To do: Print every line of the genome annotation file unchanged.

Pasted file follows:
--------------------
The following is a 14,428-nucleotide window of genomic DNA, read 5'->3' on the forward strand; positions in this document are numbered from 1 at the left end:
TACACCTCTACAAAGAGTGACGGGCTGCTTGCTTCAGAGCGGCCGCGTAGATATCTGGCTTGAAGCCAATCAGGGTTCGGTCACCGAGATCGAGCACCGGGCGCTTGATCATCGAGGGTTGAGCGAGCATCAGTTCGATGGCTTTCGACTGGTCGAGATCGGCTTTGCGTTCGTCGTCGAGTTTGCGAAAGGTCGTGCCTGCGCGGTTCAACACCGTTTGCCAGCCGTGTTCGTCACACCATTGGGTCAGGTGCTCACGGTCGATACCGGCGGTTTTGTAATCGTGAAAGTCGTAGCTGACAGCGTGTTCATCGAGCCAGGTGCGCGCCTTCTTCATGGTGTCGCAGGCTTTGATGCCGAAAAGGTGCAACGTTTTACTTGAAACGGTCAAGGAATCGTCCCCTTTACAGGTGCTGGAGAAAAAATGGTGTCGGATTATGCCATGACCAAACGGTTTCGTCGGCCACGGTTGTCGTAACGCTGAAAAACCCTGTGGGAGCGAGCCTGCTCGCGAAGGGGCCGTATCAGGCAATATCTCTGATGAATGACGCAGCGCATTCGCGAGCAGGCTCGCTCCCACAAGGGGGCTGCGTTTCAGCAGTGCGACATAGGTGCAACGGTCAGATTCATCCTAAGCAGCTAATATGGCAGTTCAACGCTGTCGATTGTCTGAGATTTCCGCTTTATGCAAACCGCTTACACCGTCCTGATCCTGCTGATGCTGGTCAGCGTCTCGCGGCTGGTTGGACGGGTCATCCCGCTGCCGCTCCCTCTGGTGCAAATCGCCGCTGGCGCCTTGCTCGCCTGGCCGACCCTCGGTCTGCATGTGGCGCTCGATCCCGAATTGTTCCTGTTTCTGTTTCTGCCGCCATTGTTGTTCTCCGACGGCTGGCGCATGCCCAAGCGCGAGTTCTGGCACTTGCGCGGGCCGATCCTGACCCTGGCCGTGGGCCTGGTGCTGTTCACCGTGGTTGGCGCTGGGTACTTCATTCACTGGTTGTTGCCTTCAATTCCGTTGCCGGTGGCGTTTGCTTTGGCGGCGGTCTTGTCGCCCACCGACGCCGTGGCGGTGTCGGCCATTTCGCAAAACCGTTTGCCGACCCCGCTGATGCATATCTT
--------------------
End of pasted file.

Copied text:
The following is a 14,428-nucleotide window of genomic DNA, read 5'->3' on the forward strand; positions in this document are numbered from 1 at the left end:
TACACCTCTACAAAGAGTGACGGGCTGCTTGCTTCAGAGCGGCCGCGTAGATATCTGGCTTGAAGCCAATCAGGGTTCGGTCACCGAGATCGAGCACCGGGCGCTTGATCATCGAGGGTTGAGCGAGCATCAGTTCGATGGCTTTCGACTGGTCGAGATCGGCTTTGCGTTCGTCGTCGAGTTTGCGAAAGGTCGTGCCTGCGCGGTTCAACACCGTTTGCCAGCCGTGTTCGTCACACCATTGGGTCAGGTGCTCACGGTCGATACCGGCGGTTTTGTAATCGTGAAAGTCGTAGCTGACAGCGTGTTCATCGAGCCAGGTGCGCGCCTTCTTCATGGTGTCGCAGGCTTTGATGCCGAAAAGGTGCAACGTTTTACTTGAAACGGTCAAGGAATCGTCCCCTTTACAGGTGCTGGAGAAAAAATGGTGTCGGATTATGCCATGACCAAACGGTTTCGTCGGCCACGGTTGTCGTAACGCTGAAAAACCCTGTGGGAGCGAGCCTGCTCGCGAAGGGGCCGTATCAGGCAATATCTCTGATGAATGACGCAGCGCATTCGCGAGCAGGCTCGCTCCCACAAGGGGGCTGCGTTTCAGCAGTGCGACATAGGTGCAACGGTCAGATTCATCCTAAGCAGCTAATATGGCAGTTCAACGCTGTCGATTGTCTGAGATTTCCGCTTTATGCAAACCGCTTACACCGTCCTGATCCTGCTGATGCTGGTCAGCGTCTCGCGGCTGGTTGGACGGGTCATCCCGCTGCCGCTCCCTCTGGTGCAAATCGCCGCTGGCGCCTTGCTCGCCTGGCCGACCCTCGGTCTGCATGTGGCGCTCGATCCCGAATTGTTCCTGTTTCTGTTTCTGCCGCCATTGTTGTTCTCCGACGGCTGGCGCATGCCCAAGCGCGAGTTCTGGCACTTGCGCGGGCCGATCCTGACCCTGGCCGTGGGCCTGGTGCTGTTCACCGTGGTTGGCGCTGGGTACTTCATTCACTGGTTGTTGCCTTCAATTCCGTTGCCGGTGGCGTTTGCTTTGGCGGCGGTCTTGTCGCCCACCGACGCCGTGGCGGTGTCGGCCATTTCGCAAAACCGTTTGCCGACCCCGCTGATGCATATCTT